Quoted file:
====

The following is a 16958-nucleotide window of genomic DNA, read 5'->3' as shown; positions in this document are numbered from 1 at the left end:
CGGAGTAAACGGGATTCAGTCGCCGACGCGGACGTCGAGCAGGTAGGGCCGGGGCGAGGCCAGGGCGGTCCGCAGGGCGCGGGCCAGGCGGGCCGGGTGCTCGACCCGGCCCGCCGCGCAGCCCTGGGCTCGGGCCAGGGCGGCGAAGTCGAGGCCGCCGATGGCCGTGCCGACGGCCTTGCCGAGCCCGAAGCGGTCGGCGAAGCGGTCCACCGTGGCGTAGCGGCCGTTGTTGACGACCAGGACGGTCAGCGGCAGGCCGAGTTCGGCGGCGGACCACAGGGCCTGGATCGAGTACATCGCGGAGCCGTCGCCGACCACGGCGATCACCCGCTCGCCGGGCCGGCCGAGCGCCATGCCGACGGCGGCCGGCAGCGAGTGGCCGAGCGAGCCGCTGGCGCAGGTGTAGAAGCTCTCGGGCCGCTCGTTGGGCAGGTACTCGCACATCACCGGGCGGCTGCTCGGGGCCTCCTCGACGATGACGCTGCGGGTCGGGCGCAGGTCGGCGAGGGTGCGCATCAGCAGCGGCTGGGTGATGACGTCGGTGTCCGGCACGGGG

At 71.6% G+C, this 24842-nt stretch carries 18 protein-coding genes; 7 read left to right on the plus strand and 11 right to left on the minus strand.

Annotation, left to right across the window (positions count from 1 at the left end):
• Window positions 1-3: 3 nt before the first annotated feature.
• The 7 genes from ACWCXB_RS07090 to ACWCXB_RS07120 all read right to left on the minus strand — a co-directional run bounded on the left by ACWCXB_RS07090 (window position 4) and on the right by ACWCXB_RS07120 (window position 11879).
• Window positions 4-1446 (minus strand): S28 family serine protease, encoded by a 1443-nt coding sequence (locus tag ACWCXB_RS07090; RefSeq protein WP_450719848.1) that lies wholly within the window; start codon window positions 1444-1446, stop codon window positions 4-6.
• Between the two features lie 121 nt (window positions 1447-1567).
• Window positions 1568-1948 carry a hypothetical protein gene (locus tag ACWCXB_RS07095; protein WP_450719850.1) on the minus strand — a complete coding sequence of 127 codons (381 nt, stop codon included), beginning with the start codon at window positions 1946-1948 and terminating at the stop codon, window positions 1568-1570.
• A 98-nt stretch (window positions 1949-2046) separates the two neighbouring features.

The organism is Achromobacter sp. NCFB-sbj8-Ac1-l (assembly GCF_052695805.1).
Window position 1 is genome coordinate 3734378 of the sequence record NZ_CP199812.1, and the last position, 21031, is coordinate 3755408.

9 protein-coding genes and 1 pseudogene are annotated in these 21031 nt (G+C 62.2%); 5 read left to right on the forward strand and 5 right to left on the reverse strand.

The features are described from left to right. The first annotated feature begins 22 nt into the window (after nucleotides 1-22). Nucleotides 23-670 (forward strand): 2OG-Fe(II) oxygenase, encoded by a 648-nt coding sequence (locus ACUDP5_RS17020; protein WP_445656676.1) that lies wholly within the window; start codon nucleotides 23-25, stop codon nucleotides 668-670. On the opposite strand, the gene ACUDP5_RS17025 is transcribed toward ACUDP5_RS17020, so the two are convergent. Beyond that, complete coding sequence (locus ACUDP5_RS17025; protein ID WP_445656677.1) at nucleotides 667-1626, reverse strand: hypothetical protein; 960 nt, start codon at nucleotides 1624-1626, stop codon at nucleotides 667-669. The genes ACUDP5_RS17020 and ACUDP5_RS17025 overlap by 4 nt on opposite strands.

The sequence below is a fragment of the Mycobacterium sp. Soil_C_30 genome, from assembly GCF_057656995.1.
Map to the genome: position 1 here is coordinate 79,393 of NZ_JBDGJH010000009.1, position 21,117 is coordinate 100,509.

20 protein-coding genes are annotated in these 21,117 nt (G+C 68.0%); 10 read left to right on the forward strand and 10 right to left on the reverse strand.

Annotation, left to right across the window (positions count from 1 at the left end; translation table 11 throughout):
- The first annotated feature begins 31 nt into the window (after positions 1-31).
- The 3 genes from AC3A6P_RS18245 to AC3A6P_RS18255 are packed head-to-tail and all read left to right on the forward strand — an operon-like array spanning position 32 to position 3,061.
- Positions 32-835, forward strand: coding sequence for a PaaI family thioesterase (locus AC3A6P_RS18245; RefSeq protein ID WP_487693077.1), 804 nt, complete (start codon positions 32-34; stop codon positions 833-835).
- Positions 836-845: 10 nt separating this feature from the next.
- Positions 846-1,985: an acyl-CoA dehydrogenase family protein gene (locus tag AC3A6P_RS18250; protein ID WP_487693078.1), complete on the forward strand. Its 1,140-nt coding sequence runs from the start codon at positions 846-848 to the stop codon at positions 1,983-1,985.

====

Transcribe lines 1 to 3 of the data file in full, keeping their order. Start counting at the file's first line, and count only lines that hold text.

The following is a 16958-nucleotide window of genomic DNA, read 5'->3' as shown; positions in this document are numbered from 1 at the left end:
CGGAGTAAACGGGATTCAGTCGCCGACGCGGACGTCGAGCAGGTAGGGCCGGGGCGAGGCCAGGGCGGTCCGCAGGGCGCGGGCCAGGCGGGCCGGGTGCTCGACCCGGCCCGCCGCGCAGCCCTGGGCTCGGGCCAGGGCGGCGAAGTCGAGGCCGCCGATGGCCGTGCCGACGGCCTTGCCGAGCCCGAAGCGGTCGGCGAAGCGGTCCACCGTGGCGTAGCGGCCGTTGTTGACGACCAGGACGGTCAGCGGCAGGCCGAGTTCGGCGGCGGACCACAGGGCCTGGATCGAGTACATCGCGGAGCCGTCGCCGACCACGGCGATCACCCGCTCGCCGGGCCGGCCGAGCGCCATGCCGACGGCGGCCGGCAGCGAGTGGCCGAGCGAGCCGCTGGCGCAGGTGTAGAAGCTCTCGGGCCGCTCGTTGGGCAGGTACTCGCACATCACCGGGCGGCTGCTCGGGGCCTCCTCGACGATGACGCTGCGGGTCGGGCGCAGGTCGGCGAGGGTGCGCATCAGCAGCGGCTGGGTGATGACGTCGGTGTCCGGCACGGGG

At 71.6% G+C, this 24842-nt stretch carries 18 protein-coding genes; 7 read left to right on the plus strand and 11 right to left on the minus strand.